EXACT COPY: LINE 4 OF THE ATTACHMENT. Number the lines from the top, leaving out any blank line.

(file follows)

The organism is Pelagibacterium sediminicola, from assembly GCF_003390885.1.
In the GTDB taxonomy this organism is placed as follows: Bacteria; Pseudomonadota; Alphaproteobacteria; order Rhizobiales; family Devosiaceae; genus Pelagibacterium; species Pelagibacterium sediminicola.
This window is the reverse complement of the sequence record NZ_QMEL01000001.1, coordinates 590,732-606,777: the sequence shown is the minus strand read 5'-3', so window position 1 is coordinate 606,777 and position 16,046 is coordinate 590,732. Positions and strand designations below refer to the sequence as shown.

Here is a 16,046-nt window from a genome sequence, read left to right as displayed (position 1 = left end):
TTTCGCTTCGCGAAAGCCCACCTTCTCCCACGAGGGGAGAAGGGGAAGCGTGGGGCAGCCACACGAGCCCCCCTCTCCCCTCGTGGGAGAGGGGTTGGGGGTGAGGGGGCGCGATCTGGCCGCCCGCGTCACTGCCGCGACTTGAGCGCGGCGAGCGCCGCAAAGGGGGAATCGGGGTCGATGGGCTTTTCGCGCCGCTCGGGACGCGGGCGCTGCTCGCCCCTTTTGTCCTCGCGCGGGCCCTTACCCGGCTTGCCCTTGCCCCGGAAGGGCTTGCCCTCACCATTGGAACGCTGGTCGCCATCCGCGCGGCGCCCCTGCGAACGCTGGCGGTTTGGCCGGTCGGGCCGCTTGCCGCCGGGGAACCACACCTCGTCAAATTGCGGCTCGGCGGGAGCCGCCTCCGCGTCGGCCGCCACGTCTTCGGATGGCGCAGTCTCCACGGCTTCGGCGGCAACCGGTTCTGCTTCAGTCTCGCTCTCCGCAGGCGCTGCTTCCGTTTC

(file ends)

Here is a 16,046-nt window from a genome sequence, read left to right as displayed (position 1 = left end):